Poor Girls Open set to cast lines and raise funds

Coastal Point • File Photo: Poor Girls Open team from last year’s competition included Terri Shapter, Kathy Jo Robbins, Julie Kypreos, Rae Ann Kane, Tracy Cieslukowski and Ellen Currie. The team released two white marlin and caught a bunch of mahi mahi. Coastal Point • File Photo: Poor Girls Open team from last year’s competition included Terri Shapter, Kathy Jo Robbins, Julie Kypreos, Rae Ann Kane, Tracy Cieslukowski and Ellen Currie. The team released two white marlin and caught a bunch of mahi mahi. Fresh on the heels of this week’s White Marlin Open, female anglers will show off their fishing abilities this coming week, as hundreds are expected to participate in the 24th annual Capt. Steve Harman’s Poor Girls Open, Aug. 17-19, also based in Ocean City, Md.

Organizers said women enjoy fishing in the tournament because it benefits a worthy cause — breast cancer research. Proceeds will be donated to the American Cancer Society and earmarked for breast cancer research and program development as part of the “Pink Ribbon Classic at the Beach Series” — an assortment of local activities designed to raise breast cancer awareness while garnering money for the organization.

“I think the word keeps spreading about [the Open]. They want to get involved because they know it’s for a cause,” tournament Co-Director Earl Conley said, adding that he has received numerous phone calls from women interested in the event. “Everyone is affected by cancer and touched by it in some way. It’s for a good cause — that’s what it’s all about. I think that’s the big draw.”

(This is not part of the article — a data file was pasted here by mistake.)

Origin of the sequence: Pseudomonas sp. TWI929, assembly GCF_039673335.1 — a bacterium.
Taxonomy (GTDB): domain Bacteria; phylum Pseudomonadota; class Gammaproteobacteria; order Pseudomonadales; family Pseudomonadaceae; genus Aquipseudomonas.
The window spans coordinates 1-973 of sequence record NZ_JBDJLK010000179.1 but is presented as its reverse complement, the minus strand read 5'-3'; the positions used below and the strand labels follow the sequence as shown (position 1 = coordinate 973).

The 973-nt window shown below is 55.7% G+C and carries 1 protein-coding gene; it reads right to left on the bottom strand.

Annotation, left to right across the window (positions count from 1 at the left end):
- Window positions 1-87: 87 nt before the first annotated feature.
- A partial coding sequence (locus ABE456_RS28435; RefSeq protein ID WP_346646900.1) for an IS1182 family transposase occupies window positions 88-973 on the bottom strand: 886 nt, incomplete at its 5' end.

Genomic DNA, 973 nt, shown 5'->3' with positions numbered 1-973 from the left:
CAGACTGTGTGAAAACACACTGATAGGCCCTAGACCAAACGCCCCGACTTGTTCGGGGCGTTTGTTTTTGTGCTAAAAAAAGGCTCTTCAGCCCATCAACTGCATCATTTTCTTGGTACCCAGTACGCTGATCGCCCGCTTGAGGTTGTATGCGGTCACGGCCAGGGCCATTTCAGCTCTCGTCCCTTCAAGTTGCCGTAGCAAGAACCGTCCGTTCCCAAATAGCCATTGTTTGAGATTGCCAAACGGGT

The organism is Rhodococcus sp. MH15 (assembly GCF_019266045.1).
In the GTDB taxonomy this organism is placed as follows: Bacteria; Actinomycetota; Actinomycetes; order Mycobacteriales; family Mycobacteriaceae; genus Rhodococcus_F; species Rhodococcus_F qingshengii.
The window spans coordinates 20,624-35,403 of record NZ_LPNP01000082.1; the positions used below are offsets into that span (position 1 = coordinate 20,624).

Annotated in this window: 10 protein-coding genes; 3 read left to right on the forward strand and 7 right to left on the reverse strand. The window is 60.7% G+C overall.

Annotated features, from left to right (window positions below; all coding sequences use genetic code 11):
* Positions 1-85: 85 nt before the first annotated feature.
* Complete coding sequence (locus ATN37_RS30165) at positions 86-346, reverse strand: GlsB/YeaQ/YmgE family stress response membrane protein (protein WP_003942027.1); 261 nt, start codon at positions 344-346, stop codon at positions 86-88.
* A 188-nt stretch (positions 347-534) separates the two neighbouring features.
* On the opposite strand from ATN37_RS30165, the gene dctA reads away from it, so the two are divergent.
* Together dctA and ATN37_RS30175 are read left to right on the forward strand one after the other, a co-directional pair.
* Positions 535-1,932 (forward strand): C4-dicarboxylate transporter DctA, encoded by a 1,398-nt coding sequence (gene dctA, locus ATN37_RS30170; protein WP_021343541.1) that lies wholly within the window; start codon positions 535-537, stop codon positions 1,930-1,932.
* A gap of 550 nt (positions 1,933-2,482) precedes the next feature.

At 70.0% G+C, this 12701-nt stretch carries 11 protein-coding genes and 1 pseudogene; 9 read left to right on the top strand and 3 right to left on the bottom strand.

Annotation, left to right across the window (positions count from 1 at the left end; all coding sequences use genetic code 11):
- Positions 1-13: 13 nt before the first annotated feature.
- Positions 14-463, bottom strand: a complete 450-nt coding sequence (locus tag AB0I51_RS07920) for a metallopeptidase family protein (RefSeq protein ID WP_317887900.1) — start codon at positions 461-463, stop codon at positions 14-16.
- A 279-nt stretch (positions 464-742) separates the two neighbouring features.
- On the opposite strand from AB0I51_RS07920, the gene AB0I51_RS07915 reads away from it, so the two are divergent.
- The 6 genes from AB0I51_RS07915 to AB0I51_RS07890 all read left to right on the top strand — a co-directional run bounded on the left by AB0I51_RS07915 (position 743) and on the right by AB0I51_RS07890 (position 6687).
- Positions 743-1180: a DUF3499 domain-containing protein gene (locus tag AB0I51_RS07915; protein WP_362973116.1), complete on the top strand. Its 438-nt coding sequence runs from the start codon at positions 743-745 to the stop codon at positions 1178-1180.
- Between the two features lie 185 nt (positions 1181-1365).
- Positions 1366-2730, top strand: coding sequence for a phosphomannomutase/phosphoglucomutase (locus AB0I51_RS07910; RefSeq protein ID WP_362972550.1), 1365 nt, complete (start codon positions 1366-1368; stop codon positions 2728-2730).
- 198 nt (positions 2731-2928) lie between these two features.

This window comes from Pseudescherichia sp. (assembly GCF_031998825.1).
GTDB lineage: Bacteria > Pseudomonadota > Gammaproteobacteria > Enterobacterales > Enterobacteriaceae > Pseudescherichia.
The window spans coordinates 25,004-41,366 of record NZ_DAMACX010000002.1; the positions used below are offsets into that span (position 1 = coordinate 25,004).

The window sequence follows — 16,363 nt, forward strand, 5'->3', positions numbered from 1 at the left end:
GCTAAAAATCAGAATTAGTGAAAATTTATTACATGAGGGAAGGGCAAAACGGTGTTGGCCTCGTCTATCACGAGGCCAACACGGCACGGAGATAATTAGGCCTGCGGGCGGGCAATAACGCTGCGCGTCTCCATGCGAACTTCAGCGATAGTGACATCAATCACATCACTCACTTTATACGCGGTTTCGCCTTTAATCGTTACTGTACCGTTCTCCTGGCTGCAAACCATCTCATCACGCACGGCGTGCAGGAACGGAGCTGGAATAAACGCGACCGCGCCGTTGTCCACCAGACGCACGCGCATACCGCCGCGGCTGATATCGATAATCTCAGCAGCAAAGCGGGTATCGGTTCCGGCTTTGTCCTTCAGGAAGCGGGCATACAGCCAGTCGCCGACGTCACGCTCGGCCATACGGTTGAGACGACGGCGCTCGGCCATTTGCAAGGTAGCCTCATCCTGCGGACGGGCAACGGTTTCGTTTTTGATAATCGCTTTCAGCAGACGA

Many women, including cancer survivors, make it a tradition to fish in the tournament annually. Although it is a competition, there is camaraderie among the lady anglers.

“It’s a good time and rallies all the ladies together,” Conley said.

The cost to enter the tournament is $450 per boat, for up to three anglers. Other anglers may be added at $50 each, with a six-woman crew maximum per boat.

Cash prizes will be awarded to the top three teams with the most billfish release points. White marlin and sailfish releases are worth 100 points each, while blue marlin and swordfish releases earn anglers 110 points. The anglers who boat the three heaviest tuna, dolphin and wahoo caught during the tournament will also receive cash prizes. There are added entry levels/calcuttas for billfish releases, tuna, dolphin and wahoo, and girls 16 or younger may compete in the junior angler division.

Registration for the 2017 tournament will begin at 4 p.m. on Wednesday, Aug. 16, at Bahia Marina, 22nd Street on the bay, in Ocean City. A captains’ meeting will follow.

Anglers may fish one of three days: Thursday, Aug. 17, Friday, Aug. 18, or Saturday, Aug. 19. Weigh-ins will take place daily from 4 to 7:30 p.m. at the marina.

Pink Ribbon merchandise will be for sale near the weigh-in scale in the Bahia Marina/Fish Tales parking lot, and several vendors will also have booths set up, featuring art, clothing and jewelry. There will also be a 50/50 raffle. Donations will be accepted as well.

An awards luncheon is scheduled for Sunday, Aug. 20, at a new location this year — Harrison’s Harbor Watch at the inlet in Ocean City, from noon to 2 p.m.

The competition has grown since its inception. Eight boats participated in the first tournament, and 2016 was a record-breaking year all around. A record 746 lady anglers fished on 160 boats, and $189,920 was awarded to tournament winners. Open organizers also presented a check for $100,000 to the American Cancer Society.